IN this biography of a journalist who was known as the ‘Lion of Saurashtra’, we get to learn of one of those freedom fighters of India whose patriotism and dare-devilry inspired many in the Saurashtra region of Gujarat. It is good that the National Book Trust thought of bringing out this book as he can serve as a source of inspiration for our youth of today as because he is not really known in any other part of the country apart from Gujarat.
Born to a low-paid school teacher on August 25, 1891 at Limbadi, Amritalal Sheth was the second of three children. As there was no high school at Limbadi, he was sent to Vadhawan where he studied up to matriculation for which he qualified from Bombay. He did not have a pair of shoes even. So he had to borrow a pair to go to Bombay. His father’s pension after retirement was only five rupees. Amritlal’s condition was so pathetic that his mother used to borrow water-like buttermilk from the neighbours and mix it with khichri to give him to eat. At times even buttermilk was not available, so he used to have khichri with water.
He and his friend Swami Anand were enthused with the spirit of patriotism and would daily write ‘Vande Mataram’ on the blackboard in school. But the class teacher would come and rub it out as the Darbar Singh, the king of the princely state, had banned it as he did not want to annoy his English masters. While studying in school, he became a correspondent for Mahikanthe ane Revakanthe Gazetter where his six-line news item was published for the first time. He began his career as a school teacher, like his father. He got married, He did not attend college. He started working under the eminent barrister Popatlal Chudgami and passed the law exam in 1915 to become a High Court pleader. He started his legal practice in Surendranagar and soon built a roaring practice. He learnt that cheating and falsehood were intrinsic to legal trade and revolted against this.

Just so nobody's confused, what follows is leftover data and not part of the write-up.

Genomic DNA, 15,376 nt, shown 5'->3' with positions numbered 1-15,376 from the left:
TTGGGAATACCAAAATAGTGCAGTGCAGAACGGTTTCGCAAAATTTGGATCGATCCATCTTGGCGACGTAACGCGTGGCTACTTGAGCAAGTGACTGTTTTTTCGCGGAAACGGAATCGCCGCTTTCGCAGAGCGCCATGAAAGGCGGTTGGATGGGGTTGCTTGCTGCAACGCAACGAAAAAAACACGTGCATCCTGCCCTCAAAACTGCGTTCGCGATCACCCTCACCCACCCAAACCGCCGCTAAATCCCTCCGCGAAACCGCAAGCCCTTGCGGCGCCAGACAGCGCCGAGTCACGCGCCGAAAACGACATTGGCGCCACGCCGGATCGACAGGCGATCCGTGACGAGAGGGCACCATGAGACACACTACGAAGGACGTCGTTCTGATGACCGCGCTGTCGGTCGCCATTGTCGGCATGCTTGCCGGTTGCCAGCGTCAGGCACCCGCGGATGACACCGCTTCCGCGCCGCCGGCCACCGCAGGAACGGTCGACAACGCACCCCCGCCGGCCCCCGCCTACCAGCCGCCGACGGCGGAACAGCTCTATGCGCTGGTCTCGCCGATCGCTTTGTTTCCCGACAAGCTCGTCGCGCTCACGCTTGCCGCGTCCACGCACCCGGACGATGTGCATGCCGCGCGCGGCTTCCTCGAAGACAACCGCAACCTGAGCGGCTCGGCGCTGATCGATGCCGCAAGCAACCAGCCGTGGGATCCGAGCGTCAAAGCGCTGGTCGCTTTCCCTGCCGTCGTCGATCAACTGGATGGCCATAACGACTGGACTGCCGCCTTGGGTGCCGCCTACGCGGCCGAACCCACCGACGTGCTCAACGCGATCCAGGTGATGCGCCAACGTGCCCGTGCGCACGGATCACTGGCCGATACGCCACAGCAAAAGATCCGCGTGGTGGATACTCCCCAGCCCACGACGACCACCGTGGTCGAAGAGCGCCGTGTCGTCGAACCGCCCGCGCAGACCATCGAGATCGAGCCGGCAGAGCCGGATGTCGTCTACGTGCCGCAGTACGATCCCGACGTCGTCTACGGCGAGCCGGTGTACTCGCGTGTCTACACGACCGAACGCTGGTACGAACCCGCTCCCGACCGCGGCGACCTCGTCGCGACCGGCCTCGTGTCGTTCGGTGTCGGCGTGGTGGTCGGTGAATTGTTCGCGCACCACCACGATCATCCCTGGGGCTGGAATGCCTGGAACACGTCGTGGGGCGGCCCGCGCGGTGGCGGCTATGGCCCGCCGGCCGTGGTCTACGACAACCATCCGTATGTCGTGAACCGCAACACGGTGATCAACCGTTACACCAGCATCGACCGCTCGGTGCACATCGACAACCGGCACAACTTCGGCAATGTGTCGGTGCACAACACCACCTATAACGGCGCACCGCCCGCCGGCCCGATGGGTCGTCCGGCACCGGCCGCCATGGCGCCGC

He led the Salt Satyagraha at the seashore near Dholera on April 6, 1930 and defied the Salt Act. His 15-year old daughter Labhu also participated in the satyagraha on April 13. At his act of defiance, Amritlal was lodged in the Sabarmati Jail for launching the satyagraha.
Later he started his newspaper Janmabhoomi in which he printed the secret correspondence exchanged between Mahatma Gandhi and Mohammad Ali Jinnah. This annoyed Gandhi but later the issue was resolved. In 1948, Amritlal retired from Janmabhoomi and took to agriculture practice at his farm in Chandivali. On July 23, 1954, he suffered a massive heart attack and breathed his last on July 30, 1954.
(National Book Trust, India, Nehru Bhawan, 5 Institutional Area, Phase II, Vasant Kunj, New Delhi-110070.)